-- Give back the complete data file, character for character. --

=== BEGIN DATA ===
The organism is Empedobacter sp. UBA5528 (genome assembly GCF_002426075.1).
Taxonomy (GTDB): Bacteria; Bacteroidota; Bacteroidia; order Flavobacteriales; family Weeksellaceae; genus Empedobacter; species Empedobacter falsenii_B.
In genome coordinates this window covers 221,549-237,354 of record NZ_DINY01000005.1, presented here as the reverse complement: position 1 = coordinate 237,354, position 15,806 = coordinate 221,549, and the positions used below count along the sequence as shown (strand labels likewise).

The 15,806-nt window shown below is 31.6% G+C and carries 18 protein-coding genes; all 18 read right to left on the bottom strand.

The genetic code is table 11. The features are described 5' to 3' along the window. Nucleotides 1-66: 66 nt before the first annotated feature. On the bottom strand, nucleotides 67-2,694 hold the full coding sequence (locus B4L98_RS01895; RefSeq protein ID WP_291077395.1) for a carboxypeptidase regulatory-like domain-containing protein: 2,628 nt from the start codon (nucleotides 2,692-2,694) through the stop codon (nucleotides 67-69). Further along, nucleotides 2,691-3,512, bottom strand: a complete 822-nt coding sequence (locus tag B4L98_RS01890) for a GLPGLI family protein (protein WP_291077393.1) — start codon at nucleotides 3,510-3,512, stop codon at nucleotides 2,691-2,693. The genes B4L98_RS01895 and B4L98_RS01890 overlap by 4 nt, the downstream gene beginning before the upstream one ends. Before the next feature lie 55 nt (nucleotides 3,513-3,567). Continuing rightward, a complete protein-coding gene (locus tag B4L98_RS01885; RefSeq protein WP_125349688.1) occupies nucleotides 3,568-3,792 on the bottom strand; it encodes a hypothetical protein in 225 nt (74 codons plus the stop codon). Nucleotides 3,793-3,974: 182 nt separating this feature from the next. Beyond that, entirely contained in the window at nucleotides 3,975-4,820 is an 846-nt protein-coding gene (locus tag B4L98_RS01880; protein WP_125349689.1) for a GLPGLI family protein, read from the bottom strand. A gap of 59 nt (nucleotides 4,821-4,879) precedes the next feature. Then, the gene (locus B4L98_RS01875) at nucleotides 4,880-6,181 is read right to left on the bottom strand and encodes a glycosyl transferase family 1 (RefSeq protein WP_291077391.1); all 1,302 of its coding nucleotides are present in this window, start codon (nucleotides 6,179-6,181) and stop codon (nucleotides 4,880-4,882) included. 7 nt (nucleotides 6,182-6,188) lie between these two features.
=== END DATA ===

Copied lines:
The organism is Empedobacter sp. UBA5528 (genome assembly GCF_002426075.1).
Taxonomy (GTDB): Bacteria; Bacteroidota; Bacteroidia; order Flavobacteriales; family Weeksellaceae; genus Empedobacter; species Empedobacter falsenii_B.
In genome coordinates this window covers 221,549-237,354 of record NZ_DINY01000005.1, presented here as the reverse complement: position 1 = coordinate 237,354, position 15,806 = coordinate 221,549, and the positions used below count along the sequence as shown (strand labels likewise).

The 15,806-nt window shown below is 31.6% G+C and carries 18 protein-coding genes; all 18 read right to left on the bottom strand.

The genetic code is table 11. The features are described 5' to 3' along the window. Nucleotides 1-66: 66 nt before the first annotated feature. On the bottom strand, nucleotides 67-2,694 hold the full coding sequence (locus B4L98_RS01895; RefSeq protein ID WP_291077395.1) for a carboxypeptidase regulatory-like domain-containing protein: 2,628 nt from the start codon (nucleotides 2,692-2,694) through the stop codon (nucleotides 67-69). Further along, nucleotides 2,691-3,512, bottom strand: a complete 822-nt coding sequence (locus tag B4L98_RS01890) for a GLPGLI family protein (protein WP_291077393.1) — start codon at nucleotides 3,510-3,512, stop codon at nucleotides 2,691-2,693. The genes B4L98_RS01895 and B4L98_RS01890 overlap by 4 nt, the downstream gene beginning before the upstream one ends. Before the next feature lie 55 nt (nucleotides 3,513-3,567). Continuing rightward, a complete protein-coding gene (locus tag B4L98_RS01885; RefSeq protein WP_125349688.1) occupies nucleotides 3,568-3,792 on the bottom strand; it encodes a hypothetical protein in 225 nt (74 codons plus the stop codon). Nucleotides 3,793-3,974: 182 nt separating this feature from the next. Beyond that, entirely contained in the window at nucleotides 3,975-4,820 is an 846-nt protein-coding gene (locus tag B4L98_RS01880; protein WP_125349689.1) for a GLPGLI family protein, read from the bottom strand. A gap of 59 nt (nucleotides 4,821-4,879) precedes the next feature. Then, the gene (locus B4L98_RS01875) at nucleotides 4,880-6,181 is read right to left on the bottom strand and encodes a glycosyl transferase family 1 (RefSeq protein WP_291077391.1); all 1,302 of its coding nucleotides are present in this window, start codon (nucleotides 6,179-6,181) and stop codon (nucleotides 4,880-4,882) included. 7 nt (nucleotides 6,182-6,188) lie between these two features.